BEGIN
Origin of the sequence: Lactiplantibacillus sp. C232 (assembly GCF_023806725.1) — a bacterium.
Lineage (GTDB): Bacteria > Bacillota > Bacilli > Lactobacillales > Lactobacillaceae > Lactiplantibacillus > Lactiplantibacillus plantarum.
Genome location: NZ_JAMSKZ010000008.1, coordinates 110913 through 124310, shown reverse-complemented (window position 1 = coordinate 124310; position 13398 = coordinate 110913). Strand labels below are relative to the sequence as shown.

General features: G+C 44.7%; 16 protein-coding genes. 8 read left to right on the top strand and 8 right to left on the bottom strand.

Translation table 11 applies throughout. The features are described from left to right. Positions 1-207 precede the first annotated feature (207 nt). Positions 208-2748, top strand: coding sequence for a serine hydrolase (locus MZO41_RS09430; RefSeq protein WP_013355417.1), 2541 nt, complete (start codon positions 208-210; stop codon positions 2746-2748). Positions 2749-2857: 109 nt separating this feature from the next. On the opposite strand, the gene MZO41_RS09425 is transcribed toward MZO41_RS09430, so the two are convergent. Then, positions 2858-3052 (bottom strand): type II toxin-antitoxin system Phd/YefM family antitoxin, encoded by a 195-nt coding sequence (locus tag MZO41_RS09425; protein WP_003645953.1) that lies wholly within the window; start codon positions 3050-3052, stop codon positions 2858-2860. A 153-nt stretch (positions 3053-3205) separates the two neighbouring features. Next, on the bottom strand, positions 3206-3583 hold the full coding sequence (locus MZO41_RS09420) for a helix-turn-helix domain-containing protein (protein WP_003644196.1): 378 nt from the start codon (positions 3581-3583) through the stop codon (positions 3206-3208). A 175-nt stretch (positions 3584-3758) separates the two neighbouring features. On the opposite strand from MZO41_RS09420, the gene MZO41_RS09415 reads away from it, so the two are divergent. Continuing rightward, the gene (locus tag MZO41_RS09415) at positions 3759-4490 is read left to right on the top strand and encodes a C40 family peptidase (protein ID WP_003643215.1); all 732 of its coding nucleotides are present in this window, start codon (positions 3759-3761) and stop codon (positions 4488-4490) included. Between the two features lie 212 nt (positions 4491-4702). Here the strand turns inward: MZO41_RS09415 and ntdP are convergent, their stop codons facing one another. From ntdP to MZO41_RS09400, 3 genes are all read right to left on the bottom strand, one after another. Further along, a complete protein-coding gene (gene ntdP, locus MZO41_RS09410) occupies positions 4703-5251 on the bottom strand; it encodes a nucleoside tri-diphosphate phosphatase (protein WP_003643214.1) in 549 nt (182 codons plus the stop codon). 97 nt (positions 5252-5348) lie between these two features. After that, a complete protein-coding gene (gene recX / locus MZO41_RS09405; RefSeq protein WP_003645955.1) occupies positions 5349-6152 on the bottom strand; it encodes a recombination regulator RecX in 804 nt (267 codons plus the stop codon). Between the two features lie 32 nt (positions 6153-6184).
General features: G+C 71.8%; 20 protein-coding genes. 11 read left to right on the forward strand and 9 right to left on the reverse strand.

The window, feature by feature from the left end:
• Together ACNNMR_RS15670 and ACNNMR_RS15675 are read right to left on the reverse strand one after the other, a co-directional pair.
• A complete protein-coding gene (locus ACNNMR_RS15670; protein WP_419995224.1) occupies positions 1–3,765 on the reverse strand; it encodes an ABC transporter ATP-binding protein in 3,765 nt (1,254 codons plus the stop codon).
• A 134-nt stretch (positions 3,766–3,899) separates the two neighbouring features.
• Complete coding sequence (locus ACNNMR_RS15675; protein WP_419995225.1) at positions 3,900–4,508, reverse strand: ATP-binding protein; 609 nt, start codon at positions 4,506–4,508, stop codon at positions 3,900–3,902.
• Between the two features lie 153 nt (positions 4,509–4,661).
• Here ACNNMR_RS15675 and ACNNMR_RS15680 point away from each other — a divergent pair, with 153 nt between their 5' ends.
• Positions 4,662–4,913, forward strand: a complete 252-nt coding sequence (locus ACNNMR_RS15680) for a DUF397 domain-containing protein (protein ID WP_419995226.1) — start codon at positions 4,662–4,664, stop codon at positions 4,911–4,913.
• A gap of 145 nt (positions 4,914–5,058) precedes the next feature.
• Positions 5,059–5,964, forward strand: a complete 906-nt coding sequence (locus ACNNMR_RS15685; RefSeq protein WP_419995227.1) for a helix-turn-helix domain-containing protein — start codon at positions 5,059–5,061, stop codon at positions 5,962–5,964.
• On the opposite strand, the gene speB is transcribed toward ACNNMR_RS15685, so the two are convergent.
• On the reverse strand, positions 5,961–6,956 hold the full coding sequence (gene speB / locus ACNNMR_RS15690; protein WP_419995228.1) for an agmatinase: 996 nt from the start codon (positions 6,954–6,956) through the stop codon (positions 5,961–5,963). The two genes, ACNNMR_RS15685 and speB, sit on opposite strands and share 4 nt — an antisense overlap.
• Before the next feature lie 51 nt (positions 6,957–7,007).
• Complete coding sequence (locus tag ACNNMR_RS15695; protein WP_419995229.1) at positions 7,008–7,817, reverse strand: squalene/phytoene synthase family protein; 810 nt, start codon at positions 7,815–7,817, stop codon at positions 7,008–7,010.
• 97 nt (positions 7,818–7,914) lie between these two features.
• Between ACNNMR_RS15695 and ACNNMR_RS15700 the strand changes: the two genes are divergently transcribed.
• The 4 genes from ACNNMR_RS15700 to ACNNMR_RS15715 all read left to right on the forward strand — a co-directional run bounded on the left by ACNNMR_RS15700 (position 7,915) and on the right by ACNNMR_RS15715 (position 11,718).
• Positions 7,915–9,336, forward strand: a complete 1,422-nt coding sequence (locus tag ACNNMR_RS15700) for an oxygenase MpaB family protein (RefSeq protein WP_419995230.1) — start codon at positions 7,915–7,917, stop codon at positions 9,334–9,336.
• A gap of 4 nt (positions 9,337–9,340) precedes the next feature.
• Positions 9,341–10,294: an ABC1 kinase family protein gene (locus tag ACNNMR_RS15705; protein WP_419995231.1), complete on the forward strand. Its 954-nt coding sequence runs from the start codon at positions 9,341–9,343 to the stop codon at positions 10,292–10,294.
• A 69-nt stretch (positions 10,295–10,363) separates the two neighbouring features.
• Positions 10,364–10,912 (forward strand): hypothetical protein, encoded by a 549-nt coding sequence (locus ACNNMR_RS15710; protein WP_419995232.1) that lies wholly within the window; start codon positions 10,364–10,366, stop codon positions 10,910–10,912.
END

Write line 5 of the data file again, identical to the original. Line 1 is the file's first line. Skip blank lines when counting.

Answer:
Translation table 11 applies throughout. The features are described from left to right. Positions 1-207 precede the first annotated feature (207 nt). Positions 208-2748, top strand: coding sequence for a serine hydrolase (locus MZO41_RS09430; RefSeq protein WP_013355417.1), 2541 nt, complete (start codon positions 208-210; stop codon positions 2746-2748). Positions 2749-2857: 109 nt separating this feature from the next. On the opposite strand, the gene MZO41_RS09425 is transcribed toward MZO41_RS09430, so the two are convergent. Then, positions 2858-3052 (bottom strand): type II toxin-antitoxin system Phd/YefM family antitoxin, encoded by a 195-nt coding sequence (locus tag MZO41_RS09425; protein WP_003645953.1) that lies wholly within the window; start codon positions 3050-3052, stop codon positions 2858-2860. A 153-nt stretch (positions 3053-3205) separates the two neighbouring features. Next, on the bottom strand, positions 3206-3583 hold the full coding sequence (locus MZO41_RS09420) for a helix-turn-helix domain-containing protein (protein WP_003644196.1): 378 nt from the start codon (positions 3581-3583) through the stop codon (positions 3206-3208). A 175-nt stretch (positions 3584-3758) separates the two neighbouring features. On the opposite strand from MZO41_RS09420, the gene MZO41_RS09415 reads away from it, so the two are divergent. Continuing rightward, the gene (locus tag MZO41_RS09415) at positions 3759-4490 is read left to right on the top strand and encodes a C40 family peptidase (protein ID WP_003643215.1); all 732 of its coding nucleotides are present in this window, start codon (positions 3759-3761) and stop codon (positions 4488-4490) included. Between the two features lie 212 nt (positions 4491-4702). Here the strand turns inward: MZO41_RS09415 and ntdP are convergent, their stop codons facing one another. From ntdP to MZO41_RS09400, 3 genes are all read right to left on the bottom strand, one after another. Further along, a complete protein-coding gene (gene ntdP, locus MZO41_RS09410) occupies positions 4703-5251 on the bottom strand; it encodes a nucleoside tri-diphosphate phosphatase (protein WP_003643214.1) in 549 nt (182 codons plus the stop codon). 97 nt (positions 5252-5348) lie between these two features. After that, a complete protein-coding gene (gene recX / locus MZO41_RS09405; RefSeq protein WP_003645955.1) occupies positions 5349-6152 on the bottom strand; it encodes a recombination regulator RecX in 804 nt (267 codons plus the stop codon). Between the two features lie 32 nt (positions 6153-6184).